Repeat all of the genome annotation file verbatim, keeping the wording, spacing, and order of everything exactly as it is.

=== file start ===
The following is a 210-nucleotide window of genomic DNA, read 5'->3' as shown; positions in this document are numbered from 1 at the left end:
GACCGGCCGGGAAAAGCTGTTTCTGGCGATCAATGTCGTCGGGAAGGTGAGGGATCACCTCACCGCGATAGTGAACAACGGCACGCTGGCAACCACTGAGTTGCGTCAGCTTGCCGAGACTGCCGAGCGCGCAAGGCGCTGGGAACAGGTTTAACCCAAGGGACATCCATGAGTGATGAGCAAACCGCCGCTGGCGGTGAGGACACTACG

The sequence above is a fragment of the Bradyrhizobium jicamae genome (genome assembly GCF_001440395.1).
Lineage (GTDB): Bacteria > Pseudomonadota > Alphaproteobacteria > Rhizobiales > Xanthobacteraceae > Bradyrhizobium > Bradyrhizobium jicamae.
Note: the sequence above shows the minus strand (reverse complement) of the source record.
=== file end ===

The following is a 210-nucleotide window of genomic DNA, read 5'->3' as shown; positions in this document are numbered from 1 at the left end:
GACCGGCCGGGAAAAGCTGTTTCTGGCGATCAATGTCGTCGGGAAGGTGAGGGATCACCTCACCGCGATAGTGAACAACGGCACGCTGGCAACCACTGAGTTGCGTCAGCTTGCCGAGACTGCCGAGCGCGCAAGGCGCTGGGAACAGGTTTAACCCAAGGGACATCCATGAGTGATGAGCAAACCGCCGCTGGCGGTGAGGACACTACG

The sequence above is a fragment of the Bradyrhizobium jicamae genome (genome assembly GCF_001440395.1).
Lineage (GTDB): Bacteria > Pseudomonadota > Alphaproteobacteria > Rhizobiales > Xanthobacteraceae > Bradyrhizobium > Bradyrhizobium jicamae.
Note: the sequence above shows the minus strand (reverse complement) of the source record.